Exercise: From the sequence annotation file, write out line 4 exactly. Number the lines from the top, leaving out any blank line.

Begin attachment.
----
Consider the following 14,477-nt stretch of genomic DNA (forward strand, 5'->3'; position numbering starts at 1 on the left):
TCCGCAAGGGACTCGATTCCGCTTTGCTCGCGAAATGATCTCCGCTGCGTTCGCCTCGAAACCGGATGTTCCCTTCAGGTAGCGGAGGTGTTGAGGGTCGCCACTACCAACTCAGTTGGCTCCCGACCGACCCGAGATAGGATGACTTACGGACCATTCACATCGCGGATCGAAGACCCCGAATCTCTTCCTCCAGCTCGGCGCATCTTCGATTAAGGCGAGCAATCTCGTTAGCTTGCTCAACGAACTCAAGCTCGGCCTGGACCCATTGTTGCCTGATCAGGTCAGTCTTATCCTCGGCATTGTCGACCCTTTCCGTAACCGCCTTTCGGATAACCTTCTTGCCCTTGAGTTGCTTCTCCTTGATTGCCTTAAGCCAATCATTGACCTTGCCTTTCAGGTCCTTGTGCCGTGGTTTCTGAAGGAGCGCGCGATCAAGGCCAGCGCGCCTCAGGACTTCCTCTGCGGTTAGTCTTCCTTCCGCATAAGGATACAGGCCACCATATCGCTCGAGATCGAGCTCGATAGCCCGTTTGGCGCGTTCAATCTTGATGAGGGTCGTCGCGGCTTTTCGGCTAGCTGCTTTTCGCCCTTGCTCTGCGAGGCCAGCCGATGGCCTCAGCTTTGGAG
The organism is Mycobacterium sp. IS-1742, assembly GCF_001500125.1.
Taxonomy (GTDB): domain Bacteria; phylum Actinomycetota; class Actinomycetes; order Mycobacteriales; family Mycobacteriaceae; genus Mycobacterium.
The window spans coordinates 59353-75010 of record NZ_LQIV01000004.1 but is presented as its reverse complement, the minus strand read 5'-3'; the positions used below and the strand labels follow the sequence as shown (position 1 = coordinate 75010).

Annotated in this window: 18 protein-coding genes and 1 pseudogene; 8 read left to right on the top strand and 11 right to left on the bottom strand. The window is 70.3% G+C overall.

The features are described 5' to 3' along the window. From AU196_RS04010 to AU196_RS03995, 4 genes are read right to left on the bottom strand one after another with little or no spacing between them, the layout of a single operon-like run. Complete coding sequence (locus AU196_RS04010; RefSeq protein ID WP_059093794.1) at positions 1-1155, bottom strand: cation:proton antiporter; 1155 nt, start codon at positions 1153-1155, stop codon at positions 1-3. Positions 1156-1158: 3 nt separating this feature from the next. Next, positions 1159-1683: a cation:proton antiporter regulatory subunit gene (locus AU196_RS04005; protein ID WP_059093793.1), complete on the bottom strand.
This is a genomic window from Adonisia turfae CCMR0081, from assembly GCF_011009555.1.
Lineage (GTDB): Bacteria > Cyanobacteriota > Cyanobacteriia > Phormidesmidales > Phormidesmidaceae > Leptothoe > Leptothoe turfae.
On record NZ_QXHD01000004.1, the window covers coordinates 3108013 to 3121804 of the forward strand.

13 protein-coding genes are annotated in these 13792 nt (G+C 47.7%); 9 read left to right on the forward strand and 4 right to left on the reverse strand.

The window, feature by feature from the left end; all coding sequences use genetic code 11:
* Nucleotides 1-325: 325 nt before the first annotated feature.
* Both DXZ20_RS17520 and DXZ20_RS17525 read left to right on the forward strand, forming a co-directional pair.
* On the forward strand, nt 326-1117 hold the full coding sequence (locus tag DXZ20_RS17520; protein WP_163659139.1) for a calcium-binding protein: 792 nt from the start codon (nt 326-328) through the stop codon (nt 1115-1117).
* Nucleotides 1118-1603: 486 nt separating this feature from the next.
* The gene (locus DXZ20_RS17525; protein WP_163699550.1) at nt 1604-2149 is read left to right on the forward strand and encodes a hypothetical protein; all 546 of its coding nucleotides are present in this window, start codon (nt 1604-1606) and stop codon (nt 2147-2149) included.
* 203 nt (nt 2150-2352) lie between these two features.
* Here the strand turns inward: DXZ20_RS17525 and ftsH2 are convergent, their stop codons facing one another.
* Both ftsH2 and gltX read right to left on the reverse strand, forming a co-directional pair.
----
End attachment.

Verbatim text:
Taxonomy (GTDB): domain Bacteria; phylum Actinomycetota; class Actinomycetes; order Mycobacteriales; family Mycobacteriaceae; genus Mycobacterium.